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Crude oil futures tick up on weaker dollar, pandemic concerns limit upside

0317 GMT: Crude oil futures were higher during mid-morning trade in Asia July 27 as a weakened US dollar prompted buying activity, but upside was limited as the rising number of COVID-19 cases globally sapped market sentiment.

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At 11:17 am Singapore time (0317 GMT), the ICE September Brent futures contract was up 46 cents/b (0.62%) from the previous close at $74.96/b, while the NYMEX September light sweet crude contract rose 35 cents/b (0.49%) at $72.26/b. The ICE Brent and the NYMEX light sweet crude markers had edged up 0.54% and down 0.22%, respectively, on July 26, following a directionless trading session.

The uptick in prices comes amid the depreciation of the US dollar ahead of the US central bank's Federal Open Market Committee meeting, with the ICE US dollar index trading at 92.61 at 11.00 am, down 0.35% from the July 23 close.

A weaker US dollar makes dollar denominated assets such as oil futures more attractive for buyers holding foreign currency, and whips up appetite for such assets.

Meanwhile, analysts said the rapid spread of the delta variant of the coronavirus has created significant downside risk for the oil market, as it has raised the prospect of extended and more stringent mobility restrictions.

Citing the spread of the delta variant both domestically and internationally, US White House press secretary Jen Psaki said on July 26 that the country will maintain its existing coronavirus travel restrictions, resisting pressure from the travel industry and US allies to ease them, media reports said.

The US has seen its seven-day moving average of COVID-19 cases triple in July to 51,939 as of July 25, latest data from The New York Times showed.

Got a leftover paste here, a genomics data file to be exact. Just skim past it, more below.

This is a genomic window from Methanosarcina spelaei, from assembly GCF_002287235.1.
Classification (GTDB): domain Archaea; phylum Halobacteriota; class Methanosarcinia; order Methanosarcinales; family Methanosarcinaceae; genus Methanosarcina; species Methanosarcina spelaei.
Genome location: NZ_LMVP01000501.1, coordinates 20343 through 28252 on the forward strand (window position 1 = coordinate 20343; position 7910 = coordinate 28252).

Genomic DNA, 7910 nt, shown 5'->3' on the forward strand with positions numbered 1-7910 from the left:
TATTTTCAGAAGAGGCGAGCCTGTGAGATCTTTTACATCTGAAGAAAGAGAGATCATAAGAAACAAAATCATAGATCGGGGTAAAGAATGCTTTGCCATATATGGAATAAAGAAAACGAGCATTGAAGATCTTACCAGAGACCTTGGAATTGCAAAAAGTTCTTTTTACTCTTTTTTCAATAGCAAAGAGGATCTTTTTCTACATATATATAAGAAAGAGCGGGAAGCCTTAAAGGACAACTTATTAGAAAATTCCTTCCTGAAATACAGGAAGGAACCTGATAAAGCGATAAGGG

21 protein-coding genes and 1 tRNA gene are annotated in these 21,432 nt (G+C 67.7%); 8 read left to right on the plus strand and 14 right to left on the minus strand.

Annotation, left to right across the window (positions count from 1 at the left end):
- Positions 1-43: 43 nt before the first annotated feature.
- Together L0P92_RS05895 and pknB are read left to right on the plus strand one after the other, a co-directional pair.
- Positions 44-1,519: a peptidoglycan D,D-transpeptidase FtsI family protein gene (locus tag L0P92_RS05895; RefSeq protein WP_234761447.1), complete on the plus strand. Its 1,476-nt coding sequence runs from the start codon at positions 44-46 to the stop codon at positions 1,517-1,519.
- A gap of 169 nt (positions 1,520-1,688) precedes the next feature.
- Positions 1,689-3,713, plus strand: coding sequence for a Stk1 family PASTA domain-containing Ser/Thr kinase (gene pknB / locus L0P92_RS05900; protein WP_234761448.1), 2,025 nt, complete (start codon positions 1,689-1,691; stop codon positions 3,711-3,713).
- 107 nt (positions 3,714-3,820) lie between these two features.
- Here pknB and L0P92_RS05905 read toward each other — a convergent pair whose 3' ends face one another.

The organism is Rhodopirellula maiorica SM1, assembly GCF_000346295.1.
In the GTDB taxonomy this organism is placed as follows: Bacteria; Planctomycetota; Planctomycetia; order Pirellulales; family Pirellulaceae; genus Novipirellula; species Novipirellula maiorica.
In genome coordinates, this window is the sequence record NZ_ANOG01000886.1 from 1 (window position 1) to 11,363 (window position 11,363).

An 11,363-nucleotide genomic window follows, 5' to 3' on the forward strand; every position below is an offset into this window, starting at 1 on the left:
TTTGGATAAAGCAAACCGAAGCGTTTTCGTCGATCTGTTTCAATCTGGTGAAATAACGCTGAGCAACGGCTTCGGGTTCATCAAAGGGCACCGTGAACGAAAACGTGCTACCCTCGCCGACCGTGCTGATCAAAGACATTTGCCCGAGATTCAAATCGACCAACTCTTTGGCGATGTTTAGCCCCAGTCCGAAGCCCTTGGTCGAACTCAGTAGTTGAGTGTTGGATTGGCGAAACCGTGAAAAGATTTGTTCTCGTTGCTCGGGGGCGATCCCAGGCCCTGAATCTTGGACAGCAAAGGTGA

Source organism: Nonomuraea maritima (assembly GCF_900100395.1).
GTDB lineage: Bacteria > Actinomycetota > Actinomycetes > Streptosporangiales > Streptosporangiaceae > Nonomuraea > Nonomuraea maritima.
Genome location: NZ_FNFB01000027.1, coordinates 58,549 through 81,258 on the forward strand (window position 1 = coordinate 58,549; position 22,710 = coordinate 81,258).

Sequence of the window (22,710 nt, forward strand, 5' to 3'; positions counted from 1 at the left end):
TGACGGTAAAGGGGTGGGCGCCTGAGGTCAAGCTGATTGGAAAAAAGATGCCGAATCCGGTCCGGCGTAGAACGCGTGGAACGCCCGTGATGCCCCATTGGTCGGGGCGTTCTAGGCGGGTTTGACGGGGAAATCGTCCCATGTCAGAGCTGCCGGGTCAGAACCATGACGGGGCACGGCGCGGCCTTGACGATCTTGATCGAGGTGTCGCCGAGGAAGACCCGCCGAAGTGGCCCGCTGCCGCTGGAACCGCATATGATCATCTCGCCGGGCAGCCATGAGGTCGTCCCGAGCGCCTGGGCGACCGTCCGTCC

A similar trend of rising cases has been seen all over the world, including in the UK, which boasts one of the highest vaccination rates in the world. Chancellor Angela Merkel's chief of staff, Helge Braun, said July 25 that COVID-19 infections in Germany could surge to 100,000 a day in two months unless more people get vaccinated.

"New COVID-19 cases have been rising in Asia for a few weeks now, but sentiment in the oil market is starting to deteriorate as infections rise in the heavy energy-consuming countries of the west," Avtar Sandu, senior commodities manager at Phillips Futures, said July 27.

Analysts surveyed by S&P Global Platts expect a 0.8% uptick in the US' refinery utilization to have sent the country's overall commercial crude oil stocks 2.5 million barrels lower to 437.2 million barrels in the week ended July 23.

US refined product inventory draws are also expected to have fallen in the week ended July 23, analysts said, with total gasoline stocks seen 1.3 million barrels lower at around 235.1 million barrels and distillate stocks 1.6 million barrels lower at 139.4 million barrels.

The market will be awaiting comprehensive inventory data from the American Petroleum Institute and the Energy Information Administration due to be released July 27 and 28, respectively.